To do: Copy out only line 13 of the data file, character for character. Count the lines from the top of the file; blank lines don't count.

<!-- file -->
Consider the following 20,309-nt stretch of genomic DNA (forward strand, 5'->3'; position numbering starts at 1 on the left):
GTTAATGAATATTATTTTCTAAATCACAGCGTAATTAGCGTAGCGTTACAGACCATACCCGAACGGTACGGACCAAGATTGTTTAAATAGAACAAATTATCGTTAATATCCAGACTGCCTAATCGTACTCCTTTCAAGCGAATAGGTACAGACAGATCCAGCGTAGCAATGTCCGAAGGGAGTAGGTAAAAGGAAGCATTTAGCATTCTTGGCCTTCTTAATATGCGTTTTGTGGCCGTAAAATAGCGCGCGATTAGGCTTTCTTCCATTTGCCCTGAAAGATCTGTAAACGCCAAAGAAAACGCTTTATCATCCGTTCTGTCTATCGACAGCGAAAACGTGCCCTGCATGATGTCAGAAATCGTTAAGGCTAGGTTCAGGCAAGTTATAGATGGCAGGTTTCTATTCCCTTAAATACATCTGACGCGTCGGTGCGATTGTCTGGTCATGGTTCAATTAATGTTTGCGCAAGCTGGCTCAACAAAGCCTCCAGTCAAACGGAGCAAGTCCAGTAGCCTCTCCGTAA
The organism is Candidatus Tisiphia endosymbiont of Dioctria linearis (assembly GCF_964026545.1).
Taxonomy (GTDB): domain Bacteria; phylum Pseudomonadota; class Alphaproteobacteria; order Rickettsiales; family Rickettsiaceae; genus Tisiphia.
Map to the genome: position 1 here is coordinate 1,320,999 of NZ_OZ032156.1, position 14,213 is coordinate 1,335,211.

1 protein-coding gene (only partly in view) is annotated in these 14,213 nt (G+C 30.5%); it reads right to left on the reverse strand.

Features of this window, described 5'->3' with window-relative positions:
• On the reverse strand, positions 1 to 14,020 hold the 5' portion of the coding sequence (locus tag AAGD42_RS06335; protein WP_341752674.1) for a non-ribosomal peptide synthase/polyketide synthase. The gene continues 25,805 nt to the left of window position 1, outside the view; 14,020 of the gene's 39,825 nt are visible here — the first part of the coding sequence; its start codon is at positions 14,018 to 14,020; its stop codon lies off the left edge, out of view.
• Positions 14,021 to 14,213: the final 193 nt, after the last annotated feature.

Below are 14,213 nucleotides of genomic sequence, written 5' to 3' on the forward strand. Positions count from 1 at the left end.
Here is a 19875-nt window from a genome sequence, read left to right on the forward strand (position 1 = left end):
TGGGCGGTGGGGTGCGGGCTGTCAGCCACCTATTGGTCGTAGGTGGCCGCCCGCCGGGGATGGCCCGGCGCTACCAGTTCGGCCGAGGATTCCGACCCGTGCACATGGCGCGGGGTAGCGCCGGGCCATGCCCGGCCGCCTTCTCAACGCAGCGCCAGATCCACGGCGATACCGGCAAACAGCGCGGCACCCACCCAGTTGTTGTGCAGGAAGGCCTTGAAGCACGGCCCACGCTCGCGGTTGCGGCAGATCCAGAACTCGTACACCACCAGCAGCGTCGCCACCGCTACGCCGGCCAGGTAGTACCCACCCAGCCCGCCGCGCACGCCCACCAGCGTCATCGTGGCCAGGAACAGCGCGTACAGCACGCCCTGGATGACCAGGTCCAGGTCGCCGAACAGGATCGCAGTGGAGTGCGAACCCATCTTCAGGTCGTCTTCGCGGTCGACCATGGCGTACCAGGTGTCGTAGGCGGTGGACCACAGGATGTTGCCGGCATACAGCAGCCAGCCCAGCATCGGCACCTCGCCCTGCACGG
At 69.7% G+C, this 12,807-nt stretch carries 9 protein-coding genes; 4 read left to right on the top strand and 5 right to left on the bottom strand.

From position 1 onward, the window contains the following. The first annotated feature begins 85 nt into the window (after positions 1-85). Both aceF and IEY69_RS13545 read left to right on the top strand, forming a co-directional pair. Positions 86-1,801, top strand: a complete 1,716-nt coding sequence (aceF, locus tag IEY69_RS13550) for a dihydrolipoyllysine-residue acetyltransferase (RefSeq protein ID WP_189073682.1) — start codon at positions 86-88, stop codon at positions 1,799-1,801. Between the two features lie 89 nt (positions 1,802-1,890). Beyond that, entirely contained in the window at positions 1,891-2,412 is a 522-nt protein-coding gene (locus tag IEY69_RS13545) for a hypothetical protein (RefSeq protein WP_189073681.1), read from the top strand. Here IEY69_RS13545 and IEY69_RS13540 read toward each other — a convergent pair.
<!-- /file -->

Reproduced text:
At 69.7% G+C, this 12,807-nt stretch carries 9 protein-coding genes; 4 read left to right on the top strand and 5 right to left on the bottom strand.